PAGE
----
The story and quests structure is also very minimal throughout the game. There are no overarching quests or story beats, aside from reaching the next island until you find and defeat a boss. The only quests available are gained by speaking to NPCs that are scarcely littered around each island and they rarely ask you to do more than craft an item for them, or find something they lost. Exploring the worlds and fighting the creatures that inhabit them may be fun but it is very repetitive when there are no other aims to push you along.
You are also likely to bypass most of the crafting options in Portal Knights. The home island, the first one you visit, prompts you to build a house, farm, and collect resources wherever you go, but that is never necessary. You may need to collect certain resources to craft weapons and armor but farming is never necessary since enemies often drop the items you need. Organizing your inventory is also more fiddly than it should be. There is a shortcut bar that you will use to access potions or weapons quickly but items constantly move themselves around so you have to go back to the menu to move things to where you wanted them to be. Your inventory will also frequently fill up with seemingly useless items that you have no use for at the time but could be useful at some point on your journey.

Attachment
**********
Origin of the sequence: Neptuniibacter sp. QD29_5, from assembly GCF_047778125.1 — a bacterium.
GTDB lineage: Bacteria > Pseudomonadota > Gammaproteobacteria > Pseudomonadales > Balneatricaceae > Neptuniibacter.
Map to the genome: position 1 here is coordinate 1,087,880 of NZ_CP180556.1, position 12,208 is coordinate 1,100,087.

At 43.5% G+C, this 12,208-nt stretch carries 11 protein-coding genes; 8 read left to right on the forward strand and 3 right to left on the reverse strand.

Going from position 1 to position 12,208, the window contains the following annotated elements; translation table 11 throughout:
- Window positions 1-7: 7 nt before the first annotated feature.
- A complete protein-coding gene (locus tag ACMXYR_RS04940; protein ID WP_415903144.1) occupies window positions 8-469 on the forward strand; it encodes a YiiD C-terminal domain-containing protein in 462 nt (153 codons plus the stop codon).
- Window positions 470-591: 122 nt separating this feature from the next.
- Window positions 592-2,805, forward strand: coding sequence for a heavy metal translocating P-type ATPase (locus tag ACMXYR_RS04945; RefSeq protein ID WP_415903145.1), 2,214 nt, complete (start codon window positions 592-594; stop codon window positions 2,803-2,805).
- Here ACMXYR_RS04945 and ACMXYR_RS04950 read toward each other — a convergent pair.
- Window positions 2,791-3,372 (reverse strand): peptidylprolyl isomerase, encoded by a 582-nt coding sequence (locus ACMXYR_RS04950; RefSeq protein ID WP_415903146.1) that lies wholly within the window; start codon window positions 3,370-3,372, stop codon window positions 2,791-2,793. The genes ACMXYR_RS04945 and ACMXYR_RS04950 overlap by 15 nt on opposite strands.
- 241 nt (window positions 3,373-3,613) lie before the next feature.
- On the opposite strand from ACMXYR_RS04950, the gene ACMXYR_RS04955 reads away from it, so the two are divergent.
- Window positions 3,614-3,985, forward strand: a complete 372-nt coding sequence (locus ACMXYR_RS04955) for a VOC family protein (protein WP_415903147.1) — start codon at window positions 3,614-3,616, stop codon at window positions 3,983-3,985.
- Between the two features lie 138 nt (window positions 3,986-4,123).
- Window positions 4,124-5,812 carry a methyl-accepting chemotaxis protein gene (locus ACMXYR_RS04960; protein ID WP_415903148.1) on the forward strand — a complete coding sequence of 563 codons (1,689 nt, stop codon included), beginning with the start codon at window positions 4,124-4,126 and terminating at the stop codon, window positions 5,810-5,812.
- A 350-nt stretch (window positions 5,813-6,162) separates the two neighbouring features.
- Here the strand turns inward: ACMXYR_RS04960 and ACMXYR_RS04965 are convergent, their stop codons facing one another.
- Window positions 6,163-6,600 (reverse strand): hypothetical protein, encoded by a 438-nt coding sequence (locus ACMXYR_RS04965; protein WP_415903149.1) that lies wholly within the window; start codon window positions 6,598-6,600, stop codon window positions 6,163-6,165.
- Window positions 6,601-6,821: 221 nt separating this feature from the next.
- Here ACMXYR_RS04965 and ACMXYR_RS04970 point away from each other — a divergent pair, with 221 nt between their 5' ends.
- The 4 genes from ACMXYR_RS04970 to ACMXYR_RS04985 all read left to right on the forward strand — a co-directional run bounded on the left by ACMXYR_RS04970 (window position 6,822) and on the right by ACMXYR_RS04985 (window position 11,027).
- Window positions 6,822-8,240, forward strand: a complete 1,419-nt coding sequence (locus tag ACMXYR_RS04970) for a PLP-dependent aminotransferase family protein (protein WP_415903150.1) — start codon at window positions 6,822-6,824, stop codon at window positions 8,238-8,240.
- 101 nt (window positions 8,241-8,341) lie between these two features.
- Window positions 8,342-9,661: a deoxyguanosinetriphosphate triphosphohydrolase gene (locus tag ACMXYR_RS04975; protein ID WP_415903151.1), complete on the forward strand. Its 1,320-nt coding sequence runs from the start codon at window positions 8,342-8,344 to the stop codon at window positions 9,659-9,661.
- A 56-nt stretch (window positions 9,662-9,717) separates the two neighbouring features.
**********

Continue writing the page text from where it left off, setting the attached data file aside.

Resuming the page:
Since collecting enough resources to craft some of the more extravagant items can take so long and is so unrewarding, it serves you best to ignore that area of the game and focus on powering though to the next world. There is a lot of content for the price in Portal Knights, but it feels like things have been made to take longer than they should do.
However, the tedium of Portal Knights’ quest structure can be overcome somewhat by playing with friends. You can jump into your world with three companions to explore, build, and take on the harder enemies. Since it takes less time to do everything, you’re more likely to embrace the crafting side of the game and taking on multiple enemies as a team makes the combat even more enjoyable. I was kicked from online worlds a few times, even when playing alone, so it is best to stick to offline play if you aren’t playing as part of a team.
There is a lot for you to do in Portal Knights. Exploring the well-designed and colorful worlds while taking on groups of challenging and unique enemies is consistently fun but the shallow and repetitive quests and almost unnecessary crafting system make the game frequently tedious to play.
Score: 3/5 – Fair